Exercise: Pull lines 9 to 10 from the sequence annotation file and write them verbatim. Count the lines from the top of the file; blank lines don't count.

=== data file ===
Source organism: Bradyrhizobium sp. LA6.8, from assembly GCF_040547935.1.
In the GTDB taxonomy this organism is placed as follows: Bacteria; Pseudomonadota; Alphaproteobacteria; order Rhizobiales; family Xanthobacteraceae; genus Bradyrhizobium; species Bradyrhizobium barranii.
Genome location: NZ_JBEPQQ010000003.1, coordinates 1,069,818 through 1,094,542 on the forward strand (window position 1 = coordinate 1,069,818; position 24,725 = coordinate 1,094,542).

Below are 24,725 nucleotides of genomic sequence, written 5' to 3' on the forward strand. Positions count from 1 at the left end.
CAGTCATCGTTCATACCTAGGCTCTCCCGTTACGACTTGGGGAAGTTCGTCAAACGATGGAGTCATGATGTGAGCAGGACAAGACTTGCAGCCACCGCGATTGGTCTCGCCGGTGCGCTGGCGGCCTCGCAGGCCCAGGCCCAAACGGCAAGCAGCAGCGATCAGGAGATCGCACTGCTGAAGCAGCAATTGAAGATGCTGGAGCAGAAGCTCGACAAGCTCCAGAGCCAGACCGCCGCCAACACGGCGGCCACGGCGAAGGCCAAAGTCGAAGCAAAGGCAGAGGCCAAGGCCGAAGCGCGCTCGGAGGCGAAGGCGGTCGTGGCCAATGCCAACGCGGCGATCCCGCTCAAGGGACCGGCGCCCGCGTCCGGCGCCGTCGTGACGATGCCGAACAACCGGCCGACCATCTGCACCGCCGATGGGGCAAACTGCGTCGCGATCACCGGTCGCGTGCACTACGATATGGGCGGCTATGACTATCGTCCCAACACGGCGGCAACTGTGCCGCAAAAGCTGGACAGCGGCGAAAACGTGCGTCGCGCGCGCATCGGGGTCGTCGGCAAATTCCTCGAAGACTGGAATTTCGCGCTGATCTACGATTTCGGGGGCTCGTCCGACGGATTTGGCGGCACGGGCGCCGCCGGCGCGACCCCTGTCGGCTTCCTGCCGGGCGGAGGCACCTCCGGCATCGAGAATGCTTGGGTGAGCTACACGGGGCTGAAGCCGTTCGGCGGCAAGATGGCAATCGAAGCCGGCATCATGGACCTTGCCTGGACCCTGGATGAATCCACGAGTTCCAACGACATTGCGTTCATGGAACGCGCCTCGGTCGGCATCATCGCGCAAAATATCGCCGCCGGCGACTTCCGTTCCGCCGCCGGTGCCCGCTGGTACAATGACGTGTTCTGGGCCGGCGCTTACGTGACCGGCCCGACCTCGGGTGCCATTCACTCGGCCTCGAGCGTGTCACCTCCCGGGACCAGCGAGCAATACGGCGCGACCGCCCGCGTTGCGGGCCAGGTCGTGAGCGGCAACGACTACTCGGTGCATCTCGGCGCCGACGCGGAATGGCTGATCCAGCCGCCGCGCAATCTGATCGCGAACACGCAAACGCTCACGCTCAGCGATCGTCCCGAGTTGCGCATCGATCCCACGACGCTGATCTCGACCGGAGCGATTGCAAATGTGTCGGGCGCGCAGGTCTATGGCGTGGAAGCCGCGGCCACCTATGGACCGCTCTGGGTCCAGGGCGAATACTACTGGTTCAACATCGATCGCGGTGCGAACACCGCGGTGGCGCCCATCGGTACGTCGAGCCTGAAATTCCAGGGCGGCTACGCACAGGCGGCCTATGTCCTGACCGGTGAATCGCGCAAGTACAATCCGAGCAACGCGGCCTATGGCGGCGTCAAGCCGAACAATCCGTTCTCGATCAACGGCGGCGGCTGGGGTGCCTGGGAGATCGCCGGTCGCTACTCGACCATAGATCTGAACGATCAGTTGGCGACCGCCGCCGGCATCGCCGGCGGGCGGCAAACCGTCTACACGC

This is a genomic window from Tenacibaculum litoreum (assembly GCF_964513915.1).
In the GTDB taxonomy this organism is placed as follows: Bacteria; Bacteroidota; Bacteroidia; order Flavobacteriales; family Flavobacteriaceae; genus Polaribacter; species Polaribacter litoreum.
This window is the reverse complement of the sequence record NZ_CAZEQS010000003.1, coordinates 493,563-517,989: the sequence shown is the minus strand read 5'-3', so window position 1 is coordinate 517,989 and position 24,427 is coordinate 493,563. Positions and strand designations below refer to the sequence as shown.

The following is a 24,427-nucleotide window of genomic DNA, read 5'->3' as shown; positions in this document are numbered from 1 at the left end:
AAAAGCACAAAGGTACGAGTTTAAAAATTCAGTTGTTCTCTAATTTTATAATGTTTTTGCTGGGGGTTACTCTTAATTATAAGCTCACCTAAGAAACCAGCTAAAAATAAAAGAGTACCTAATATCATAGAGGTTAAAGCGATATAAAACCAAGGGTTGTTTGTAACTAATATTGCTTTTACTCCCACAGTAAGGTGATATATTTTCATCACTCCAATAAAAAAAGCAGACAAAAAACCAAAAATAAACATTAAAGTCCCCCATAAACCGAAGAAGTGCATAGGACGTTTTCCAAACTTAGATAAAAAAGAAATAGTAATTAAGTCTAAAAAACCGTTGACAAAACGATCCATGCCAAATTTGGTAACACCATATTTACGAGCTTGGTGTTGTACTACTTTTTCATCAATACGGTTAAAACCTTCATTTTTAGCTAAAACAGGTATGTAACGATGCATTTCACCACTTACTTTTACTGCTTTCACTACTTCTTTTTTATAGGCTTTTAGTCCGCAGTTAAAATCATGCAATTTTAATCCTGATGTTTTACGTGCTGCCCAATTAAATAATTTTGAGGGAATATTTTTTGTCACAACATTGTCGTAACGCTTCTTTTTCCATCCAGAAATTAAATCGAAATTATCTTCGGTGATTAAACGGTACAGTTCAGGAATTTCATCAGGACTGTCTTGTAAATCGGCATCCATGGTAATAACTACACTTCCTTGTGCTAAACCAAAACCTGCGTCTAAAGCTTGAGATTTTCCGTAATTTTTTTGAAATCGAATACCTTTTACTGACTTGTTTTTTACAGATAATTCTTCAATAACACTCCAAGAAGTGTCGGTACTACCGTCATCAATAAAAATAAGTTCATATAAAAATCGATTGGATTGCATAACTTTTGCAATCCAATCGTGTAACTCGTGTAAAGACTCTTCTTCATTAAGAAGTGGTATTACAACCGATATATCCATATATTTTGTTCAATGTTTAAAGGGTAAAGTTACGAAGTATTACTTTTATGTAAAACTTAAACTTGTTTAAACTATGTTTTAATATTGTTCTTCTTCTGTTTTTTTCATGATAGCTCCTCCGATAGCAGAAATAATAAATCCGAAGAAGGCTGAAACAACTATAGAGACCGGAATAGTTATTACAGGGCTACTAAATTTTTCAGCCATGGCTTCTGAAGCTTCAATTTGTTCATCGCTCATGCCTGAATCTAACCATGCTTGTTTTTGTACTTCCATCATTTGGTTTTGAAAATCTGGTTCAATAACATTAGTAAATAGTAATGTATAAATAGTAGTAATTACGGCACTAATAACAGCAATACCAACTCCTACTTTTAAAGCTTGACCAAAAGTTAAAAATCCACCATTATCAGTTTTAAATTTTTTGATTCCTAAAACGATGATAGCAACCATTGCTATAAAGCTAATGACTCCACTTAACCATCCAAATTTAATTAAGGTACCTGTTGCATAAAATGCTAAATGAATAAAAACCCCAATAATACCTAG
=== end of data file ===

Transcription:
The following is a 24,427-nucleotide window of genomic DNA, read 5'->3' as shown; positions in this document are numbered from 1 at the left end:
AAAAGCACAAAGGTACGAGTTTAAAAATTCAGTTGTTCTCTAATTTTATAATGTTTTTGCTGGGGGTTACTCTTAATTATAAGCTCACCTAAGAAACCAGCTAAAAATAAAAGAGTACCTAATATCATAGAGGTTAAAGCGATATAAAACCAAGGGTTGTTTGTAACTAATATTGCTTTTACTCCCACAGTAAGGTGATATATTTTCATCACTCCAATAAAAAAAGCAGACAAAAAACCAAAAATAAACATTAAAGTCCCCCATAAACCGAAGAAGTGCATAGGACGTTTTCCAAACTTAGATAAAAAAGAAATAGTAATTAAGTCTAAAAAACCGTTGACAAAACGATCCATGCCAAATTTGGTAACACCATATTTACGAGCTTGGTGTTGTACTACTTTTTCATCAATACGGTTAAAACCTTCATTTTTAGCTAAAACAGGTATGTAACGATGCATTTCACCACTTACTTTTACTGCTTTCACTACTTCTTTTTTATAGGCTTTTAGTCCGCAGTTAAAATCATGCAATTTTAATCCTGATGTTTTACGTGCTGCCCAATTAAATAATTTTGAGGGAATATTTTTTGTCACAACATTGTCGTAACGCTTCTTTTTCCATCCAGAAATTAAATCGAAATTATCTTCGGTGATTAAACGGTACAGTTCAGGAATTTCATCAGGACTGTCTTGTAAATCGGCATCCATGGTAATAACTACACTTCCTTGTGCTAAACCAAAACCTGCGTCTAAAGCTTGAGATTTTCCGTAATTTTTTTGAAATCGAATACCTTTTACTGACTTGTTTTTTACAGATAATTCTTCAATAACACTCCAAGAAGTGTCGGTACTACCGTCATCAATAAAAATAAGTTCATATAAAAATCGATTGGATTGCATAACTTTTGCAATCCAATCGTGTAACTCGTGTAAAGACTCTTCTTCATTAAGAAGTGGTATTACAACCGATATATCCATATATTTTGTTCAATGTTTAAAGGGTAAAGTTACGAAGTATTACTTTTATGTAAAACTTAAACTTGTTTAAACTATGTTTTAATATTGTTCTTCTTCTGTTTTTTTCATGATAGCTCCTCCGATAGCAGAAATAATAAATCCGAAGAAGGCTGAAACAACTATAGAGACCGGAATAGTTATTACAGGGCTACTAAATTTTTCAGCCATGGCTTCTGAAGCTTCAATTTGTTCATCGCTCATGCCTGAATCTAACCATGCTTGTTTTTGTACTTCCATCATTTGGTTTTGAAAATCTGGTTCAATAACATTAGTAAATAGTAATGTATAAATAGTAGTAATTACGGCACTAATAACAGCAATACCAACTCCTACTTTTAAAGCTTGACCAAAAGTTAAAAATCCACCATTATCAGTTTTAAATTTTTTGATTCCTAAAACGATGATAGCAACCATTGCTATAAAGCTAATGACTCCACTTAACCATCCAAATTTAATTAAGGTACCTGTTGCATAAAATGCTAAATGAATAAAAACCCCAATAATACCTAG